by Einar Du Rietz
Don’t you agree? On the anti smoking issue, that is. On the one hand, people in general are just giving up, resigning in the face of oppression and harassment. On the other, some – maybe an increasing amount of people – are beginning to feel that enough is enough. Some even dare to say so in public.
Let me be one of them, enouraged by a – today non smoking – brother in arms.
Dr Sean Gabb of the Libertarian Alliance has made a bold effort to reintroduce science into the debate, otherwise carried out either by uninformed legislators or the, often just as uninformed, public.
The passive smoking, or as it is sometimes referred to, Environmental Tobacco Smoke (ETS), roughly took off about 30 years ago with a widely quoted EPA report in the US, quickly dismissed as nonsense by a subsequent analysis from the Congressional Research Center, not gaining much attention. Legislators followed. Air traffic came first, then public buildings, airports, trains, restaurants, now even pubs, and the hyenas are out sniffing for balconies, peoples homes, and now even their cars. Oh, yes, forgot the outdoor cafes, already banning smoking in some places, and probably the top thing next European summer. Sure, there has been a load of more or less scientific attempts since then.
“The argument from “passive smoking” is based on falsehoods. There is no way of gathering meaningful data, nor even sound epidemiological evidence that passive smoking exists. The alleged figure of 300,000 children harmed every year in the UK by passive smoking is what is called a “junk statistic.” It is in the same league as the claims made in the 1980s about the number of people who would die of aids by 1990, or the claims made in the 1990s about the numbers who would soon be dead from mad cow disease. It is almost as gross a falsehood as the fraudulent global warming claims made by British scientists.”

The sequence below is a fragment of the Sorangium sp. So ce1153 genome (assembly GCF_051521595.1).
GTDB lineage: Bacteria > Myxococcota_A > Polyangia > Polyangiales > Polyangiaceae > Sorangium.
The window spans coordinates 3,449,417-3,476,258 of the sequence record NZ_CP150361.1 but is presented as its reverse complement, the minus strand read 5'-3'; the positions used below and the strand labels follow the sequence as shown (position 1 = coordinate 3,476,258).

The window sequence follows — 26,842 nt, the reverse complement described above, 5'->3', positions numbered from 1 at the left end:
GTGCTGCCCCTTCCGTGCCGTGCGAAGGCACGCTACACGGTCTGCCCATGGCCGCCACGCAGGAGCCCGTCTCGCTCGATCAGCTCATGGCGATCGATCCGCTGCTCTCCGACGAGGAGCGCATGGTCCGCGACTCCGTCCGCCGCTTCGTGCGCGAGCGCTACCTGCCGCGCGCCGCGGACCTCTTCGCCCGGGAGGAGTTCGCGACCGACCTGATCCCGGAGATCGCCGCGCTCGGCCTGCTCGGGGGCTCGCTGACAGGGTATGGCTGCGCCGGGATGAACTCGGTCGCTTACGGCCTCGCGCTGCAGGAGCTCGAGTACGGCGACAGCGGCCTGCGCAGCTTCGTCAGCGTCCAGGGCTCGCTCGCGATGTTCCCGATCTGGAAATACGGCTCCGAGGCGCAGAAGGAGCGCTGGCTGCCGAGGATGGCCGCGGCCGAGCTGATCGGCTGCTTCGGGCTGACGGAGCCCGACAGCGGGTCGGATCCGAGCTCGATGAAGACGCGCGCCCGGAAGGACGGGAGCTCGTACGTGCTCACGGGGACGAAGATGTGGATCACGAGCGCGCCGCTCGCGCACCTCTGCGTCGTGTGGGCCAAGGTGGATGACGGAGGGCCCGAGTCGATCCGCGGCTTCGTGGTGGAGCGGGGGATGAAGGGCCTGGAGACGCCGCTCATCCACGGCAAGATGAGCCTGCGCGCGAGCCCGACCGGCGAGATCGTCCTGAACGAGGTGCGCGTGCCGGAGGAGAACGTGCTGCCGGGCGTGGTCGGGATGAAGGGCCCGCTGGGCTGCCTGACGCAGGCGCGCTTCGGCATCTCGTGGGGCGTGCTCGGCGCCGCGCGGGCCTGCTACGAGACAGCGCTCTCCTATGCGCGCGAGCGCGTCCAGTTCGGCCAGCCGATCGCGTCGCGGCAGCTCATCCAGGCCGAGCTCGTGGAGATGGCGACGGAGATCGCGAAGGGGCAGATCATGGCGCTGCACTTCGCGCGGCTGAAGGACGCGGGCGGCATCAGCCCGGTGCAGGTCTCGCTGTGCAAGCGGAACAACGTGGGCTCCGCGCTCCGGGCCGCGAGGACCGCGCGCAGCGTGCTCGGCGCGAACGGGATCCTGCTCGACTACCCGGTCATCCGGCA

Letting voodoo into the rules for governmental buildings is one thing. As for the airlines, well, the result apparently was less cost for ventilation/fresh oxygen, and a jump in so called air rage, which in turn was used as an excuse to cut down on the free drinks.
But moving further, to the situation today, when it’s regarded as perfectly normal to harass smokers standing on the sidewalk (where-else should we be), it’s strange to notice the – frankly rather stunning- disrespect for private property. Some European countries still allow smoking in bars, if not in restaurants, but even that is to be taken away. Germany, seems to be one of the few decent countries left. Austria introduced a rule a few years ago that you had to have separate sections and advertise on the entrance door if you were a smokers place or not. Quite acceptable from a patron’s point of view. This is now tightening. Belgium has fallen, as has France. One of the last times I had a decent smoke indoors was in the secluded smokers area (air proof) at one one Copenhagen’s oldest hang-outs, in connection to the Climate Fiasco in 2009.
Remains the fact that smoking can be impolite, just as hitting on total strangers, or invading private property. Remains the golden rule of survival in a civilized society: Common Decency.